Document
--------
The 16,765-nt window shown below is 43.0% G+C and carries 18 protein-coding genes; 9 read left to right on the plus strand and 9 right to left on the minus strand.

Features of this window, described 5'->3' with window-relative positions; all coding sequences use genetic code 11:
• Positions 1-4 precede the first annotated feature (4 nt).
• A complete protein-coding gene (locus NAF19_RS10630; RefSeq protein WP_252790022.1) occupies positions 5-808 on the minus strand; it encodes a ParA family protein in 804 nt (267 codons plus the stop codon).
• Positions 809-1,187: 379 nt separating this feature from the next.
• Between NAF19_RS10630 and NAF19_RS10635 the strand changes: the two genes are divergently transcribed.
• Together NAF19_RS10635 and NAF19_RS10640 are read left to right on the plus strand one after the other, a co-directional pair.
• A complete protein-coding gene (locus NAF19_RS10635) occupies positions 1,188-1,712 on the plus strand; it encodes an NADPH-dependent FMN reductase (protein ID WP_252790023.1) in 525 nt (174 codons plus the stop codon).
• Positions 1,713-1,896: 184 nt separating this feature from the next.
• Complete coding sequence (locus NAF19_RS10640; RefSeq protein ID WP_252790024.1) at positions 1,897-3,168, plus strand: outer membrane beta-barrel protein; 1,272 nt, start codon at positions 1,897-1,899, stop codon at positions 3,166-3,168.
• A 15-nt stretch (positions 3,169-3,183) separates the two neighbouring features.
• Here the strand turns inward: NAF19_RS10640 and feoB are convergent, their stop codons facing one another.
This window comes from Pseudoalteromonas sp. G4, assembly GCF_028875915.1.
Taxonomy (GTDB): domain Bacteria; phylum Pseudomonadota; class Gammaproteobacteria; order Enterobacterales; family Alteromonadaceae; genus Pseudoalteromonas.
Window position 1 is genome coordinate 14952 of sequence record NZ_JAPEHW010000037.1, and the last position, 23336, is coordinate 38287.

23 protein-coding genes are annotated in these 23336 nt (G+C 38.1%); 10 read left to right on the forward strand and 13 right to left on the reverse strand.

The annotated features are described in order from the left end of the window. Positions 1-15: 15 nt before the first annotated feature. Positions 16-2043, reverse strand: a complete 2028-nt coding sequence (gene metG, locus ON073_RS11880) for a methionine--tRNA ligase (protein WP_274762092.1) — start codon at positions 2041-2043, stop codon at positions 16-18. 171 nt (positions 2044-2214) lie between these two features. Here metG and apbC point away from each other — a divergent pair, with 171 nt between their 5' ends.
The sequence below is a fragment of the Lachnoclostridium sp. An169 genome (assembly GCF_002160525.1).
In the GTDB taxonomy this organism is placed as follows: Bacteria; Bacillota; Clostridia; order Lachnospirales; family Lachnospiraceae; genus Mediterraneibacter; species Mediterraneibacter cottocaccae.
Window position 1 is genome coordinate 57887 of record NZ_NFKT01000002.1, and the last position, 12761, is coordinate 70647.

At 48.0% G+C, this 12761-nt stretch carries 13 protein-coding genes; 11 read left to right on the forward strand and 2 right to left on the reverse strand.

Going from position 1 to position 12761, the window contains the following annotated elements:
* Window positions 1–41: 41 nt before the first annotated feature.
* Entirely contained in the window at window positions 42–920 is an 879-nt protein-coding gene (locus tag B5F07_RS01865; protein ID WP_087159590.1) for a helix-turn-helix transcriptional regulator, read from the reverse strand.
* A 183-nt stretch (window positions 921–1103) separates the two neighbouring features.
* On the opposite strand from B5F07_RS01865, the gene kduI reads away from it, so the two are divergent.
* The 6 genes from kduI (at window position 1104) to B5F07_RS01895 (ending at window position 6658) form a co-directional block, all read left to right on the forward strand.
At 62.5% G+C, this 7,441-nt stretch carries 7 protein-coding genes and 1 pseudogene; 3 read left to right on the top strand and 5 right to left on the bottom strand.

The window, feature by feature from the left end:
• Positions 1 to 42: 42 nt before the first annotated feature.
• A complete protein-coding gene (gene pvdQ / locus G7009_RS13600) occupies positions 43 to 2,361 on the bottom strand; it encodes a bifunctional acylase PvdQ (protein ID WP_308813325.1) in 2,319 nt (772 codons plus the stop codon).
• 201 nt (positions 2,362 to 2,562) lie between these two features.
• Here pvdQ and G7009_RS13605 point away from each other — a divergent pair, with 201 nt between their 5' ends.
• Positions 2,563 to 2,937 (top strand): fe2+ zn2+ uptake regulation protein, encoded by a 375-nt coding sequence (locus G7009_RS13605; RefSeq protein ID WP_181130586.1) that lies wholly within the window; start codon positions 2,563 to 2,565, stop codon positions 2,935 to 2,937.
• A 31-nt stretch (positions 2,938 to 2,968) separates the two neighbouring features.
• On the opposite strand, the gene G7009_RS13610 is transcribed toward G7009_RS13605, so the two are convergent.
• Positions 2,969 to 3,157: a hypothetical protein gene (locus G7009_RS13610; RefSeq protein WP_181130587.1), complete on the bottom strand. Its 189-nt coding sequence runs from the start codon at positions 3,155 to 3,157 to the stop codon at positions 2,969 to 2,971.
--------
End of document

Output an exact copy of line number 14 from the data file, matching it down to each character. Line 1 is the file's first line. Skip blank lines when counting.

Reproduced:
Taxonomy (GTDB): domain Bacteria; phylum Pseudomonadota; class Gammaproteobacteria; order Enterobacterales; family Alteromonadaceae; genus Pseudoalteromonas.